20 million views on YouTube Shorts
The above numbers refer to YouTube’s classic, long-form, horizontal videos.
YouTube Shorts operate on a different model.
It’s a lot easier to get 20 million views on Shorts, as people absent mindedly scroll through less-than-1-minute videos.
You can expect a lot less money accordingly.
Shorts is still relatively new, and the revenue model is evolving. But currently, 20 million YouTube Shorts views will net you just $1,000 on average.
That is a huge downgrade from RPMs on traditional YouTube videos.
How hard is it to get 20 million views?
It’s not easy to rack up 20 million views on YouTube.
Anecdotally, most new YouTubers say it took them 1-1.5 years to get to 1,000 subscribers.
I have had channels that have reached that number of subscribers in literally days. On the other hand, I have made channels that never got there.
Your mileage may vary.
If you get a viral hit, you can get a few million views in just few days. But it still might take years until you get to 20,000,000 overall.
The best estimate would be 3-5 years.
Know that it is an exponential curve. In the beginning, you will see little progress. But after you get some traction, the viewers start to snowball.
The compounding effect of YouTube views is significant.
Once you get some happy, engaged viewers, the algorithm will do its best to find more eyeballs for your videos.
Because of that, the jump from 1,000 views to 1,000,000 views is a lot harder than the jump from 1,000,000 views to 20,000,000 views.
But if you can persevere, there are bountiful rewards to be had.
How to monetize 20 million views
When you get to the 500-subscriber mark and 3,000 hours of watch time in the last year, you can turn on monetization for your channel.
YouTube monetizes all videos nowadays, even if you’re not part of their network. If you want a cut of that ad revenue, you need to hit those above targets first.
Once monetization is enabled, you will start earning money. This can be addictive!
Your RPM might be lower than you might expect at first, but it should normalize fairly quickly.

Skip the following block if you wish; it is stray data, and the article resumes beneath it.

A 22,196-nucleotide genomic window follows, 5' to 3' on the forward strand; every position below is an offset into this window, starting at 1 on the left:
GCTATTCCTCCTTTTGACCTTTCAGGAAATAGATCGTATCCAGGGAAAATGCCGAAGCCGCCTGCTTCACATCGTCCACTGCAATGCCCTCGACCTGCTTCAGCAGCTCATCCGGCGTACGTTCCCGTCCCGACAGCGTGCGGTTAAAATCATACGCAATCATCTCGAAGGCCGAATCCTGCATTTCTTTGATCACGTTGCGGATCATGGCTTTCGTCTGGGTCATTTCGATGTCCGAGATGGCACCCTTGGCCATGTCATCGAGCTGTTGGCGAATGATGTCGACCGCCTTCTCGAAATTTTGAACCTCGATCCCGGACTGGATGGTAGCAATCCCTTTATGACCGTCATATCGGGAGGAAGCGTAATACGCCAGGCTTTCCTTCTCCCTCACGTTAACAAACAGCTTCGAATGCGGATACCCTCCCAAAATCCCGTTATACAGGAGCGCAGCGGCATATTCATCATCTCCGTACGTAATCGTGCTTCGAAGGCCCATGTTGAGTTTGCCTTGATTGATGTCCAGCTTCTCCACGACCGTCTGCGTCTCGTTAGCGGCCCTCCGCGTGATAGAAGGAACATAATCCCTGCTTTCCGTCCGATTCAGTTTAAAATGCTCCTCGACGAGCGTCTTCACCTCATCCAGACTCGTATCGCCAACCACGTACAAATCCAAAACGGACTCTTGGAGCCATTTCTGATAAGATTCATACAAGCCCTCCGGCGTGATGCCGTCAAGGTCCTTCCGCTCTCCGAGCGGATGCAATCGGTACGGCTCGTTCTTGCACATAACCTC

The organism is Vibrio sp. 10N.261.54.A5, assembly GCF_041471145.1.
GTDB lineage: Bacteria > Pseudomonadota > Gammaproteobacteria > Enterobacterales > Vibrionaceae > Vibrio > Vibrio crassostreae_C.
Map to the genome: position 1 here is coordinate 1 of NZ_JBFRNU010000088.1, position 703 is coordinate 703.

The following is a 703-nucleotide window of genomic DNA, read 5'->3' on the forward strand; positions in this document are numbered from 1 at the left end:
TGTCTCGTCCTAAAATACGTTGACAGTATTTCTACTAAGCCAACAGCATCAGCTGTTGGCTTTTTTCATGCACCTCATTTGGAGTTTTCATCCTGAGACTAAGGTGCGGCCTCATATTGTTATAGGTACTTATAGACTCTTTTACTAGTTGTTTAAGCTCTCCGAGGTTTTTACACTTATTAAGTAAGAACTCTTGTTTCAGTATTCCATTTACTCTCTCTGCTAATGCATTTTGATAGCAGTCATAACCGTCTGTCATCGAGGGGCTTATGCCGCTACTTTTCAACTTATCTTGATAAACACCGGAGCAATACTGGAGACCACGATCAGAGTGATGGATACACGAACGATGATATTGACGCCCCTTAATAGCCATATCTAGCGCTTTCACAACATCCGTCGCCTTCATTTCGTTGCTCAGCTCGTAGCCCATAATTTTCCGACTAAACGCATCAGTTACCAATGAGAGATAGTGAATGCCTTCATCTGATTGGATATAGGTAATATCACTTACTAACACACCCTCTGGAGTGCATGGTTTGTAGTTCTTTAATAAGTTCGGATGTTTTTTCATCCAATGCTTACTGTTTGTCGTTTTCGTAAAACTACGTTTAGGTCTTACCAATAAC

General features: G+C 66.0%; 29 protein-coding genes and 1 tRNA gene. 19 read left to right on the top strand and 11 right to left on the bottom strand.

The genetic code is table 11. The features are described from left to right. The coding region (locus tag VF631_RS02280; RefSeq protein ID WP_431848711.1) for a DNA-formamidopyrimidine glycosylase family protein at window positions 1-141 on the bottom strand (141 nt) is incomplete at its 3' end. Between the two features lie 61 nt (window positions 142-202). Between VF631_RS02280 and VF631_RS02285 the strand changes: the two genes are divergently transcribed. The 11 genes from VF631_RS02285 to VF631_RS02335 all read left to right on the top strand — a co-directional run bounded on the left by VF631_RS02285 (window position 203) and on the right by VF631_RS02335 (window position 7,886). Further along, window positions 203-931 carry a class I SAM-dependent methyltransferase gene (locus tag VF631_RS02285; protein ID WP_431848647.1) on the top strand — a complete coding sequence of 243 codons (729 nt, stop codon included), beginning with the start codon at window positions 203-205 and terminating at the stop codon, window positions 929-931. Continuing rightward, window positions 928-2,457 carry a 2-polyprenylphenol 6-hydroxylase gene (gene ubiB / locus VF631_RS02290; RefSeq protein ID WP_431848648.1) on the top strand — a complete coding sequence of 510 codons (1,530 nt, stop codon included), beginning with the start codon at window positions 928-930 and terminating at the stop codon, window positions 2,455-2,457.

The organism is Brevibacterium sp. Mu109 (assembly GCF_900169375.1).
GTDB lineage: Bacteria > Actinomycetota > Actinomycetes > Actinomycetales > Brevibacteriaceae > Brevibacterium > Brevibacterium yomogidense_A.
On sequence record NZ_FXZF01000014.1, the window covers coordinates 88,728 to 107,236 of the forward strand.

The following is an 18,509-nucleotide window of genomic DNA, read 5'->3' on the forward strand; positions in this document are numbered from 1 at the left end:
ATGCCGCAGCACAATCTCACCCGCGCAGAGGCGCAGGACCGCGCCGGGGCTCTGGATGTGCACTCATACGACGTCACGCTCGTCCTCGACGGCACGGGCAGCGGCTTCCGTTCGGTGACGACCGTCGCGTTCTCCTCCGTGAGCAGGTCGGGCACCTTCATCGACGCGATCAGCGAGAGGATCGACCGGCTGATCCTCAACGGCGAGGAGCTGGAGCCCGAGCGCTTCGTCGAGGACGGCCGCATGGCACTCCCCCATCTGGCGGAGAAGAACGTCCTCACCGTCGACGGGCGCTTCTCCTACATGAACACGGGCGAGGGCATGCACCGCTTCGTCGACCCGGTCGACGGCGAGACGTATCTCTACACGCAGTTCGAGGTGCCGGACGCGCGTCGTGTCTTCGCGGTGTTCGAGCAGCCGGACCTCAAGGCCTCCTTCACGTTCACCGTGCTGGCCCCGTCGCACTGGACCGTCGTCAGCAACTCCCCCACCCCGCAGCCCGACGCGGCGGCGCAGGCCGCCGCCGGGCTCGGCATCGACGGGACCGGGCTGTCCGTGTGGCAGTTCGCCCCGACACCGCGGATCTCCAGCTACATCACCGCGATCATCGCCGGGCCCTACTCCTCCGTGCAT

At 20m viewers, you can earn a significant amount of money from YouTube, but this should not be your primary monetization method.
With an audience of this size, you should leverage them for more than simply ads. Consider the following:
- Affiliate advertising
- Course creation
- Selling your own physical products, like merchandise
- Direct users to your own website, with its own advertising (double your page/video views!)
- Product placement
- Become a paid influencer for brands
How to increase revenue from YouTube with 20 million views
You have limited options to get more revenue from YouTube’s advertising model.
One tip, however, is to focus on making longer videos.
Videos over 8 minutes allow for mid-roll adverts. You can therefore squeeze out more revenue by including more adverts per view.
You can enable this in the monetization area.
Be sure not to simply ramble to make your videos longer than 8 minutes. Focus on providing good value in the video.
If your watch time suffers because of unhelpful long content, you’ll lose viewers and revenue overall.
Lets not forget than having too many mid-roll adverts on a short video might turn viewers off entirely!
Is 20 million views a year job-replacing income?
It can be, but not always.
If we are talking about 20 million views over the course of a year, as mentioned, you will be earning between $20,000 and $600,000 per year.
It is therefore job-replacing income in some niches. It is certainly a great side-hustle if nothing else.
Once you get to 20,000,000 views, you might strongly consider going full-time with YouTube.
You’ve proven to YouTube’s algorithm you can get engagement, and working on it full-time likely means you’ll only get better.
If you can enable other monetizing channels like we mentioned, it is certainly worth giving up the 9-5 for.
Should you get started on YouTube?
YouTube is a grind.
We at Money Stocker love YouTube (subscribe!). It helps us spread sensible personal finance advice, and it can indeed be a highly lucrative platform.
But it takes a lot of time. Learning how to write, shoot, edit & promote is a big learning curve for most people.
If you focus on simply getting slightly better with each YouTube video, you can be successful.
Be consistent, and you will have a chance to get the likes of 20,000,000 views a year.
If you’re considering starting a YouTube channel for some passive income and/or as a side hustle, our advice is to go for it!
We also recommend passive investing for passive income – make sure you invest your new YouTube profits wisely.